Sustainable development

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Enterprise development

 

Jim Mohuba, owner of Magapholi Mining and Electrical Services A loan facilitated by our Small Business Hub enabled Jim Mohuba, owner of Magapholi Mining and Electrical Services to create a business selling building materials

Zimele, Anglo American’s initiative created to focus on developing enterprises in South Africa, has undertaken to create and preserve 25,000 jobs within 1,500 companies by 2015. This is based on our commitment to the United Nations development programme’s Business Call to Action in support of the millennium development goals (MDG s).

We are on track to meet our 2015 target, with 19,575 jobs in 1,085 companies created since 2008. In our mining communities and poverty stricken labour-sending areas, 31 of the intended 36 small business hubs are already in place. From 2008 to 2011, we have directed R567 million to enterprise development.

Such is the success of our Zimele strategy that the International Finance Corporation (IFC) has prescribed our model as the best approach globally for companies seeking to integrate local SMEs into their supply chains.

The name ‘Zimele’ originates from the Zulu and Xhosa languages and means ‘to be independent’.
It is appropriate for what we are achieving with this initiative – the funding, training and mentoring of entrepreneurs in emerging black businesses in mining communities, as well as in labour-sending and impoverished areas. We have been doing this for more than two decades, and believe that enterprise development is one of the most effective means for ensuring sustainable benefits for our host communities.

Through our four different funds we have been helping to build sustainable, commercially viable enterprises, and empowering entrepreneurs to operate in the mainstream economy. The advancement of black SME entrepreneurs has successfully generated sustainable job creation and socio-economic development in predominantly peri-urban mining communities.

Our approach

Our strategic blend of financial support and incubator-style mentorship allows the companies that we invest in to be independent and to grow. Our input in areas such as corporate governance, management, legal issues, accounting, company secretarial functions, public relations, safety,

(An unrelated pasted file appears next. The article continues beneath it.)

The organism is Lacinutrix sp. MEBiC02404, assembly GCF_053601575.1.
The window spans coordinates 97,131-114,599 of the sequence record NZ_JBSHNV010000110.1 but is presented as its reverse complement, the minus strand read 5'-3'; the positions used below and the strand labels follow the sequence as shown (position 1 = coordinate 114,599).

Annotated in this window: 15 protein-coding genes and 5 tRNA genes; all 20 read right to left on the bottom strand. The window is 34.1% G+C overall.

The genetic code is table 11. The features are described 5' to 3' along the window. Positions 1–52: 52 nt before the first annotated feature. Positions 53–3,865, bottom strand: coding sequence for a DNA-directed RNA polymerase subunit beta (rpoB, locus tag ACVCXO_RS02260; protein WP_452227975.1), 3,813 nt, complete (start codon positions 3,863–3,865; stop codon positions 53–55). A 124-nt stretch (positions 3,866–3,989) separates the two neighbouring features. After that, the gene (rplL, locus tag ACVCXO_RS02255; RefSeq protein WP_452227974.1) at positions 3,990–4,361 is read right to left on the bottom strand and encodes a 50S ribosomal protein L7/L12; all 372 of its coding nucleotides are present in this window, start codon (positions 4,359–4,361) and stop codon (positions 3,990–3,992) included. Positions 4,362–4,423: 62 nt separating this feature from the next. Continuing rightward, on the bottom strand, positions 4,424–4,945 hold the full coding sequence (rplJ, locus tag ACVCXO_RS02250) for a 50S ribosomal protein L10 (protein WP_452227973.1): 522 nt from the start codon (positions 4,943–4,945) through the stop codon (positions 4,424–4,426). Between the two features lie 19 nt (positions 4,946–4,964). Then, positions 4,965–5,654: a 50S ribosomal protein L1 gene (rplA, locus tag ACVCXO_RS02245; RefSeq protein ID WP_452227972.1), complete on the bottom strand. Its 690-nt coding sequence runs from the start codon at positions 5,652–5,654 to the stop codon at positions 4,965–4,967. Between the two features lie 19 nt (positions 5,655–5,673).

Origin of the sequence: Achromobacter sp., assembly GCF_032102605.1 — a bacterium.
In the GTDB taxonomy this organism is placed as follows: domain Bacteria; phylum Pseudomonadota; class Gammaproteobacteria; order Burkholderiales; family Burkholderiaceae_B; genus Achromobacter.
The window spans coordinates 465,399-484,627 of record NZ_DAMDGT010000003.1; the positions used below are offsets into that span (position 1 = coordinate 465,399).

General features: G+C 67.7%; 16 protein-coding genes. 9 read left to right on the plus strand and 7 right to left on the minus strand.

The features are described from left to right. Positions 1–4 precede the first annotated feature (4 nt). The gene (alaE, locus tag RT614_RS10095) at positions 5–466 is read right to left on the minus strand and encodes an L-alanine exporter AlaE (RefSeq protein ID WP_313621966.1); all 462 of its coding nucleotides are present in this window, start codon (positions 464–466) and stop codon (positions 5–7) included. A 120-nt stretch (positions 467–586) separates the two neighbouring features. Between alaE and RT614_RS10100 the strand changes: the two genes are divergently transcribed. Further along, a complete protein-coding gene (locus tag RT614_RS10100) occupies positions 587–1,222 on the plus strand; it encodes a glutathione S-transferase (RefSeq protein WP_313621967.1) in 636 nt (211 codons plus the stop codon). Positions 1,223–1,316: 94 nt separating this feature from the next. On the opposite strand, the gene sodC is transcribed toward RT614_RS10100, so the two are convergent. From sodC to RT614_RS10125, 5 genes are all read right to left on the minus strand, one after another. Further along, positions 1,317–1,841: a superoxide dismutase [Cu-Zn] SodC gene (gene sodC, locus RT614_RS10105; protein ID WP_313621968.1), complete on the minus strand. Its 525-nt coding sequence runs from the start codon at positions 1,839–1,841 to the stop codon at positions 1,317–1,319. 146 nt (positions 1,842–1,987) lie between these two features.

health and the environment has contributed to the success of our approach to enterprise development.

Our funds

Since we began conducting BEE transactions through Zimele in 1989, our involvement has grown to four funds, the latest addition being the Green Fund.

  • Supply Chain Fund: This R200 million fund supports BEE enterprises by providing equity and loan finance, as well as hands-on support, business guidance and skills transfer to black-owned and managed SMEs within our supply chain. In 2011, the fund completed five transactions, providing R14 million in funding (with a cap of R5 million per deal) and sustaining 266 jobs.
  • Anglo American Khula Mining Fund: This joint initiative with government-owned Khula Enterprise Finance Limited holds a R200 million fund (capped at R40 million per deal) to provide equity and loan finance to emerging black-owned mining companies, as well as technical support during the exploration and pre-feasibility phases. In 2011, the fund completed two successful exits.
  • Community Fund: This fund provides seed and working capital for entrepreneurs and emerging businesses in our host communities and in labour-sending and impoverished areas. With a cap of R1 million per deal, the fund completed 475 transactions during 2011, providing R110 million in funding and creating or maintaining 3,958 jobs.
  • Green Fund: Anglo American has committed R100 million (capped at R10 million per deal) to the Green Fund, which was launched in November 2011. This new fund aims to target investment opportunities that mitigate carbon emissions, reduce energy and water consumption, and improve waste and emissions management. It aims to empower entrepreneurs and SMEs to operate in the green economy.
  • Godisa Fund: The Godisa Fund is a tripartite agreement between Transnet, South Africa’s national transport authority, Government and Anglo American and is testimony to Zimele’s well-known and respected enterprise development model.
    The focus of this new fund will be the development of black-owned small and medium enterprises (SMEs) primarily in Transnet’s procurement value chain, with focus on the company’s rail and port businesses. Each partner in the Fund will contribute R55 million towards the Fund, which totals to a grand R165 million.